6. The MOSE project
Venice is famous for its channels, architecture, hordes of tourists and outrageous dinner prices. Unfortunately, these days it’s even more famous for the fact that it’s slowly sinking. The MOSE project is the solution the city is banking on to stop its seemingly inevitable march into the sea. “Mose” means Moses in Italian, and the good people of the MOSE project intends to do the same as the big man from Old Testament: they’re trying to part the sea. MOSE stands for “Modulo Sperimentale Elettromeccanico,” or Experimental Electromechanical Module, and consists of a complex system of retractable gates that are positioned in the “harbor mouths” that connect the Lagoon of Venice into the Adriatic Sea. When high floods threaten the city, closing the gate system will temporarily be able to isolate the lagoon from the sea, leaving Venice safe from at least the most catastrophic floods.
Unfortunately, ambitious projects tend to come with a lot of teething issues, and MOSE would probably be a few places higher on this list if it wasn’t for the fact that its was originally supposed to be operational in 2011 (later revised to 2014), but the project has been marred with difficulties and corruption. Its existing structures have been heavily damaged by mold, mussels, salt air and technical issues, and the project’s original price tag (an estimated $1,8 billion) has blown up to $6,18 billion. While MOSE is still in the works, the system is expected to be functional no earlier than 2022 … that is, if all goes well.
5. Langkawi Sky Bridge
Sometimes, small is beautiful. Though by no means a tiny structure, the Langkawi Sky Bridgein Malaysia dwarfs in comparison to some of the other items on this list, but it’s by no means less of an engineering marvel. The pedestrian Sky Bridge won the Swiss Steel Design Award in 2005 for its exceptional, innovative design. The bridge is an impossibly flimsy-looking construction 328 feet above ground … and since said ground is the top of the Machinchang mountain, the views are nothing short of majestic. The curved, free-span bridge — the longest of its king at over 400 feet — is suspended from just a single pylon, and despite its seeming lightness can support up to 250 people at the same time.
The structure abruptly closed down in 2012, which some took to mean that it was too rickety to use and would never open again. However, the bridge was actually just shut down due to lack of maintenance funding, and after securing the money and making some improvements, the officials reopened it for visitors in 2015.
4. Palm Jumeirah
Dubai is noted for ambitious construction projects, and possibly the biggest of them all is Palm Jumeirah, the world’s largest artificial island that also happens to be shaped like a palm tree. The tree island is more than just a decorative feature for passing planes and helicopters to gawk from above. Its ornate shape adds a neat 50 miles of coastline to the city and, as such, the whole island is absolutely packed with luxury hotels, expensive villas and mansions. The construction of the island started in 2001, and according to Business Insider it took 3,257,212,970.389 cubic feet of sand straight from the Persian Gulf, lovingly sprayed into place using GPS satellites to make sure that the intended palm tree shape would be achieved.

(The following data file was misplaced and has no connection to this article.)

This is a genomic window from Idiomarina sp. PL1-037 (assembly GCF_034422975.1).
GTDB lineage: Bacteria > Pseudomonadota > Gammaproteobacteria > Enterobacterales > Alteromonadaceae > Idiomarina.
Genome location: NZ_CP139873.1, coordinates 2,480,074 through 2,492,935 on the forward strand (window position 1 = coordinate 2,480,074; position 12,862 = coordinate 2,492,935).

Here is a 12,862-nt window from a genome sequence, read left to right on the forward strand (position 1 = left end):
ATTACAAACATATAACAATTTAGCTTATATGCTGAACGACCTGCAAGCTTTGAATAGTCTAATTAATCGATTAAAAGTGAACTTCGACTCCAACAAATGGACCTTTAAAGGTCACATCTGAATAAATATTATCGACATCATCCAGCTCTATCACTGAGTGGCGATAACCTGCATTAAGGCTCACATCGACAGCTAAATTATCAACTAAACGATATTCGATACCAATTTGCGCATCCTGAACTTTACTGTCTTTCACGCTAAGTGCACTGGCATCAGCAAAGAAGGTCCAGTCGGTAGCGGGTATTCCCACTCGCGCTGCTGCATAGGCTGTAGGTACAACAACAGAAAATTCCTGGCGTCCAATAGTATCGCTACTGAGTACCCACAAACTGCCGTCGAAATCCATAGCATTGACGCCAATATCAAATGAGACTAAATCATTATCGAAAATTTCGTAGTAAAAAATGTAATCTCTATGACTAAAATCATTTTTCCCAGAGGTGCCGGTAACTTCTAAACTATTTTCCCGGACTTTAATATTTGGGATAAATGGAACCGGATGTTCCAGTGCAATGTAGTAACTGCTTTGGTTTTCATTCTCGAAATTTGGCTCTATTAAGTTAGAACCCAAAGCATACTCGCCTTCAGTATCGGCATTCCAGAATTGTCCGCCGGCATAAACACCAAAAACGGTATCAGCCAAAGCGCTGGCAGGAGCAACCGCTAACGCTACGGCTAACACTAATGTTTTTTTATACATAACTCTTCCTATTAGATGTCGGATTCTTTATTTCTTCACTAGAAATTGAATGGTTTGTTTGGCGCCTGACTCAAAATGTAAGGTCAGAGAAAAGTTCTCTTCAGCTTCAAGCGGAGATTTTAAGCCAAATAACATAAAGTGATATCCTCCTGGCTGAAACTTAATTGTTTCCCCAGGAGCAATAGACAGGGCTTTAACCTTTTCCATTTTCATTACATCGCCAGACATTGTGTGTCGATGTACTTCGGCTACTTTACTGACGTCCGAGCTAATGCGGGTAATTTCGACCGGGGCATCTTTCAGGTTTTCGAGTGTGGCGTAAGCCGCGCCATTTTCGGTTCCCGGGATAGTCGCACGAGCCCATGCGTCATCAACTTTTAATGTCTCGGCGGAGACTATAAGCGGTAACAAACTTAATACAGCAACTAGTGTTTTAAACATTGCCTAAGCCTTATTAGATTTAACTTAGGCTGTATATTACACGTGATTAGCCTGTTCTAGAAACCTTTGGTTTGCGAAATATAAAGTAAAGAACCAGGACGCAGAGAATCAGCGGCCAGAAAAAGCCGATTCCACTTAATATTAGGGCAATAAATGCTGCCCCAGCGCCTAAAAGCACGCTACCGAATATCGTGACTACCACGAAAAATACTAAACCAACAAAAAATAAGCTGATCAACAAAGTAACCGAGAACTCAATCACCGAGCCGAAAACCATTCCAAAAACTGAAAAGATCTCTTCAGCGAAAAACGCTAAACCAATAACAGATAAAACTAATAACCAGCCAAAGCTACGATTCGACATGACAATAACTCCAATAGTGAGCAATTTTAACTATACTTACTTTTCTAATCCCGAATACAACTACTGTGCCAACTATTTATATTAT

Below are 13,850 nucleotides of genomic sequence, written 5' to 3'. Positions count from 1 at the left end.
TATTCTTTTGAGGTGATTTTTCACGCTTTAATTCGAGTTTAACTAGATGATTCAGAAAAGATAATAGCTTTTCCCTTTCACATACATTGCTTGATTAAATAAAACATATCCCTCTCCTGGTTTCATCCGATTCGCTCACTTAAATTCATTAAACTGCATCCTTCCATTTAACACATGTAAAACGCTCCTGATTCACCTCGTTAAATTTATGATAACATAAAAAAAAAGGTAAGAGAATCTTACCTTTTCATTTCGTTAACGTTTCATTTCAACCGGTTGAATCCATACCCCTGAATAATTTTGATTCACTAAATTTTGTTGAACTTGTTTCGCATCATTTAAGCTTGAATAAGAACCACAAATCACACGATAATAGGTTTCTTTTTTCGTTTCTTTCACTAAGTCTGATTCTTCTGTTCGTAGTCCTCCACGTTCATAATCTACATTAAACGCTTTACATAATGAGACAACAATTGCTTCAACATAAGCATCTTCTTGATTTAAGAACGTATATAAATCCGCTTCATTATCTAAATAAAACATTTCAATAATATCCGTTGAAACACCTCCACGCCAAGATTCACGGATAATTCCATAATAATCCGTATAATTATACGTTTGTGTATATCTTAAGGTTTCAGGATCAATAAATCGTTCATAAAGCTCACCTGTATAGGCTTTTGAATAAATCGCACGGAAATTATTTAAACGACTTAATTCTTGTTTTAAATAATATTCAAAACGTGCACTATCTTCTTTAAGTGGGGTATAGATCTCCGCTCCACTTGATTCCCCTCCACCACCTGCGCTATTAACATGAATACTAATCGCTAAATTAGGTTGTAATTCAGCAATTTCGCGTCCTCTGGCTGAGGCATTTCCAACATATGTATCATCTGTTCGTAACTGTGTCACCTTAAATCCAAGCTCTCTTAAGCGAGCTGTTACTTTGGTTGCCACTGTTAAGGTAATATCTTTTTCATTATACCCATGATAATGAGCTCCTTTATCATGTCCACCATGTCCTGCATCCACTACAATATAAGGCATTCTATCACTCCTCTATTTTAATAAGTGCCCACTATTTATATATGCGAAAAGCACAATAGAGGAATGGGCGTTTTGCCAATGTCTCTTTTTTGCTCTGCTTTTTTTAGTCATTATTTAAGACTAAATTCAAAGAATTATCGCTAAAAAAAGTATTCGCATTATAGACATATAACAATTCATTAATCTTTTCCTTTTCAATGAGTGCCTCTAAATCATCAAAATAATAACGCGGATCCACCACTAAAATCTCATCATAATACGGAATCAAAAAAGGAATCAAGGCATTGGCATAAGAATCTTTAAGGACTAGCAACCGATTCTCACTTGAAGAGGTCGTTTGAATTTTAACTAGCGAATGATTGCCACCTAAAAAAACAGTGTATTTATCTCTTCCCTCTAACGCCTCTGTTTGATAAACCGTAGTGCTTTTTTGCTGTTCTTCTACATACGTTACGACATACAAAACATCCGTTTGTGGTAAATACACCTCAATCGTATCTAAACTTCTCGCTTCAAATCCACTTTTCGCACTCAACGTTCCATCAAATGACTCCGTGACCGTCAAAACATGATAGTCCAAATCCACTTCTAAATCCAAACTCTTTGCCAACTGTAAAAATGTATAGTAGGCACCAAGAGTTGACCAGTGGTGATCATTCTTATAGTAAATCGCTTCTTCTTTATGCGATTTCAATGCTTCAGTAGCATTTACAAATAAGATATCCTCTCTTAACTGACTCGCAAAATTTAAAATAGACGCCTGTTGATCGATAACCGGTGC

Unfortunately, such a massive undertaking has had a significant, negative impact on the area’s marine life and coastal erosion. Greenpeace has gone as far as called Palm Jumeirah a “visual scar” due to its construction process and very presence muddying the once-clear waters with silt that buries entire coral reefs. Oh, and the island is also sinking at a rate of 0.20 inches per year, which is probably going to royally frustrate a good few hotel owners somewhere down the line.
Still, if the whole “artificial, sinking, environmentally disastrous palm island” thing doesn’t seem quite ridiculous enough yet, don’t worry — as always, Dubai is prepared to go above and beyond. Palm Jumeirah is actually just the first of the three super-ornate artificial islands they’re planning to build.
3. The International Space Station
The International Space Station earns its place on the list simply by being the largest structure humanity has ever put into space. 15 nations have contributed to its construction, which was technically completed between 1998 and 2011. However, the station keeps evolving based on the needs of new experiments and missions. The ISS is 357 feet from end to end, which makes it roughly the same size as an American football field, end zones included. The station has been occupied since November 2, 2000, and by early 2018, no less than 230 people from 18 different countries have visited it. The ISS is constantly staffed by a six-person crew of various nationalities, who get to experience 16 sunrises and sunsets every day as the station orbits the Earth every 90 minutes. There, they live and work in a pressurized facility roughly the size of a six-bedroom house, complete with six sleeping quarters, a massive 340-degree view bay window and a gym (which the occupants have to use at least two hours every day to prevent muscle atrophy).